Though no evidence of a lost land lying between Cornwall and the Isles of Scilly has ever been discovered there is some evidence that Scilly itself was once a single island. If this was the case, could the Isles of Scilly themselves be the location of Lyonesse? Current research suggests that the Scillies may once have consisted of a single land mass, but the melting of the ice sheets and rise in sea level meant that by 3000 BC, low-lying areas had been submerged, leading to the formation of a number of separate islands. Toward the end of the Roman period (late fourth–early fifth centuries AD) today’s islands began to appear, though the Roman names for the Islands, Sylina Insula and Siluram Insulam (The Scilly Island) are interestingly singular, not plural. Even into medieval times the majority of the Scilly Isles would have been connected at low water, and today it is possible to walk between some of the Scilly Islands at certain low tides. Again, however, the essence of the story of Lyonesse is a cataclysmic sudden event, not the submergence of land by a gradual rise in sea level through hundreds, if not thousands, of years.

Should we be looking for an historical Lyonesse at all? Perhaps the legend is merely a British version of the biblical moralizing tale of Sodom and Gomorrah. Since at least the time of Plato’s Atlantis, around 2,500 years ago, tales of drowned cities have fascinated Western Europe. The British Isles and northern France have several tales of sunken lands broadly similar to Lyonesse and Ker-Is, including that of Cantref Gwaelod, Cardigan Bay, Wales; Kenfig, near Swansea, southeast Wales; Lough Neagh, Northern Ireland; and Lomea (Goodwin Sands), Kent, southeast England. Generally, these stories concern towns destroyed by floods as an example of divine wrath provoked by wicked living. Perhaps the common elements in the flood tales of Wales, Cornwall, and Brittany originate, at least in part, from their common (Celtic) linguistic inheritance or in the moralizing character of Welsh and Cornish Methodism, and Breton Catholicism.

There certainly seem to be elements of Celtic mythology present in the tale of Lyonesse and Ker-Is. Stories from Irish, Scottish, and Welsh folklore of an overflowing well or fountain that forms a lake are particularly relevant here. According to one such legend, the Cailleach Bheur, a blue hag said to frequent parts of the Scottish Highlands, was in charge of a well on the summit of Ben Crauchan in Argyll. Every sunset it was her task to cap the flowing water with a large flat stone and then release it again at sunrise. One evening, tired from a long day herding goats, the Ben Cruachan fell asleep on her watch, and the water overflowed down the mountain, creating a loch and drowning the local people and cattle. Another similar tale comes from the 11th/12th-century Book of the Dun Cow, one of the oldest-known manuscripts in Ireland. In this story, known as The Death of Eochaid Mac Mairid, Eochaid’s daughter, Lí Ban, is put in charge of a magic well but one day forgets to replace the covering stone and the water overflows, drowning Eochaid and all but two of his children, and forming Lough Neagh.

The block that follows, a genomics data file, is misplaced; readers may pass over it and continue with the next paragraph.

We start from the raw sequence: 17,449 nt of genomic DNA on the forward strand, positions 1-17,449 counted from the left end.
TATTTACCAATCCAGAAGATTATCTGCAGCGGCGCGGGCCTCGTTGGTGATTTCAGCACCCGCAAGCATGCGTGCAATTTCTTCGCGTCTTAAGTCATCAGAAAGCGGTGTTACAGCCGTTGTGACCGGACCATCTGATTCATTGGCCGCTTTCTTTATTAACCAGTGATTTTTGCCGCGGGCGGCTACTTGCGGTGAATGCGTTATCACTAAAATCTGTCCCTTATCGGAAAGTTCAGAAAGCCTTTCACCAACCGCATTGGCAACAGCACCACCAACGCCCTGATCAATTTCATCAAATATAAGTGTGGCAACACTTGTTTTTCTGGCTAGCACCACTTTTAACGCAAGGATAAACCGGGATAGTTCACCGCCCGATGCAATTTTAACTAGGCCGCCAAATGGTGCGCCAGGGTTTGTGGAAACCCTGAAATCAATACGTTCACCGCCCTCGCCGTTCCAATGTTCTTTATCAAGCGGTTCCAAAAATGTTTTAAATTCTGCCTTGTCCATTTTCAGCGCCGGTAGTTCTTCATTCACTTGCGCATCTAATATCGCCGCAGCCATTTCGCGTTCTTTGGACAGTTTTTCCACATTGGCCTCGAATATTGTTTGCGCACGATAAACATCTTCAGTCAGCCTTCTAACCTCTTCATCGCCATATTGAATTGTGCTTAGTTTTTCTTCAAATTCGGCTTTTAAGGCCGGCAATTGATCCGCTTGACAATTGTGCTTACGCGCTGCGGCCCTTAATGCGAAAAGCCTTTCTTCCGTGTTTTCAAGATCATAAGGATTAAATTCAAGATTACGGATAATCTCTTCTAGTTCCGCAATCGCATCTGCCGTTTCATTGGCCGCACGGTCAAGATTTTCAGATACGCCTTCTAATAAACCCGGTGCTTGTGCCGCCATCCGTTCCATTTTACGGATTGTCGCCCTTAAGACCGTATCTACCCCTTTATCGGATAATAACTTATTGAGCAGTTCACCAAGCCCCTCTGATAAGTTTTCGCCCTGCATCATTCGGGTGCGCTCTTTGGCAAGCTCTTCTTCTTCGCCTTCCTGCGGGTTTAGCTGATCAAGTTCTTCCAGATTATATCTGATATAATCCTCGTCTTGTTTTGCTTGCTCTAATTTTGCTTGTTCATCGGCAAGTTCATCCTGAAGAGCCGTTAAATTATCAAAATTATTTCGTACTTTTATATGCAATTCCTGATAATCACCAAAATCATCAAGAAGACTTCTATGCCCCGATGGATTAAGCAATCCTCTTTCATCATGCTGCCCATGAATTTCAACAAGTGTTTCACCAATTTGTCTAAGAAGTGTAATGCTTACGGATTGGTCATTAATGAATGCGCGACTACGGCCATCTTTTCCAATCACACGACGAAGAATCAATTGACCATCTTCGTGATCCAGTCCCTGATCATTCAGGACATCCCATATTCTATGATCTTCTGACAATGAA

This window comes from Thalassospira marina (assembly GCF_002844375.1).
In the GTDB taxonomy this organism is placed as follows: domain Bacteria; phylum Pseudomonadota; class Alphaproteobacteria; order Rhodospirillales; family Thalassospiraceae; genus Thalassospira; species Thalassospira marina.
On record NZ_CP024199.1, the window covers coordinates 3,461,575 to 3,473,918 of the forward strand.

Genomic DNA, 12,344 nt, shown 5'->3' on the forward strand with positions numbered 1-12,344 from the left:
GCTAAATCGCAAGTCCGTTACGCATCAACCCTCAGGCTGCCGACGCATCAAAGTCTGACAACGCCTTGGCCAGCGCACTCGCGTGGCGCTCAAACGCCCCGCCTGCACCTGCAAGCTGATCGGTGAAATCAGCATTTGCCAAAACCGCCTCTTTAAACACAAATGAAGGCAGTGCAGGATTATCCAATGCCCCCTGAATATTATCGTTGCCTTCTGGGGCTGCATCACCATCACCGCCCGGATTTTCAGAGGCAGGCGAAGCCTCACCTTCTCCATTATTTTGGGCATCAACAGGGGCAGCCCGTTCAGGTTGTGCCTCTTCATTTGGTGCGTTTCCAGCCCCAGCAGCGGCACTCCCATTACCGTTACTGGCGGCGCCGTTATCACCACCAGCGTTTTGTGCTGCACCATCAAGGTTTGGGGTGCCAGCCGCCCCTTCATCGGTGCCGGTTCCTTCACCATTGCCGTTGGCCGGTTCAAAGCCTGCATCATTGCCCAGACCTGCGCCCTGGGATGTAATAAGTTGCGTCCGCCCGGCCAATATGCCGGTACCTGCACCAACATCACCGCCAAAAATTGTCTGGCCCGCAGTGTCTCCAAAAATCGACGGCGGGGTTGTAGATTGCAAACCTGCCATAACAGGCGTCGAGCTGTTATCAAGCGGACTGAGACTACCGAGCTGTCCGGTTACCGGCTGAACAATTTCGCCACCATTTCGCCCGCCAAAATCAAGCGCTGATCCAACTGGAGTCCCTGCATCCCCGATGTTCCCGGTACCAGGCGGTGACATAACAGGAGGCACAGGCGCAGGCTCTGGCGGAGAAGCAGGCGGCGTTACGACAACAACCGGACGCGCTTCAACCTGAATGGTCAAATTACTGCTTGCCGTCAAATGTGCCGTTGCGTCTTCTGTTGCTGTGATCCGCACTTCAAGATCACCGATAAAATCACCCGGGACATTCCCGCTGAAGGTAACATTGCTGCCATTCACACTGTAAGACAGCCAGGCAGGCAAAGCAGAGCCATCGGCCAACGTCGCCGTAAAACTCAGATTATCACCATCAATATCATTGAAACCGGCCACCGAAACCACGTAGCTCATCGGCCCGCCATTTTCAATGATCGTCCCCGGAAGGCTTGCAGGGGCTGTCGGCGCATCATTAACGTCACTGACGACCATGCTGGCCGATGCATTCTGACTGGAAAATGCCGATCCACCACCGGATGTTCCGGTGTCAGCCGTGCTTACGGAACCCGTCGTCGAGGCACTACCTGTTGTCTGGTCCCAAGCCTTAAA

These Celtic legends of overflowing wells seem to be the source of much of the material contained in British, Irish, and French stories of drowned lands. It is such ancient tales, combined with glimpses of submerged parts of the former coast at low tides off Land’s End, the Isles of Scilly, and the Bay of Douarnenez, that constitute the origins of the tales of Lyonesse and Ker-Is.

But the mystery of Lyonesse still lingers on. A fascinating new project that may throw further light on the fabled drowned land was begun in 2009: The Lyonesse Project, co-ordinated by Cornwall Council’s Historic Environment Projects Team, will attempt to reconstruct how the physical environment of the Isles of Scilly evolved during the Holocene (beginning about 12,000 years ago) and will also examine the progressive occupation of this changing coastal landscape by early peoples and their response to marine inundation. We await their results with interest.

– Chapter 2 –

The Mysteries of Royston Cave (England)

Plate from Joseph Beldam’s 1884 book showing some of the carvings at Royston Cave.

Located in the small market town of Royston, Hertfordshire, about 40 miles north of London, Royston Cave is a curious site, relatively unknown outside the UK. Since its discovery in the mid-18th century, this enigmatic artificial cavern has attracted the interest of antiquarians, archaeologists, and New Age followers, and continues to fascinate visitors today. In recent years, the cave and its strange carvings have been linked with pre-Christian pagan worship, the Knights Templar, and the Holy Grail, but what was its real function and why was it built?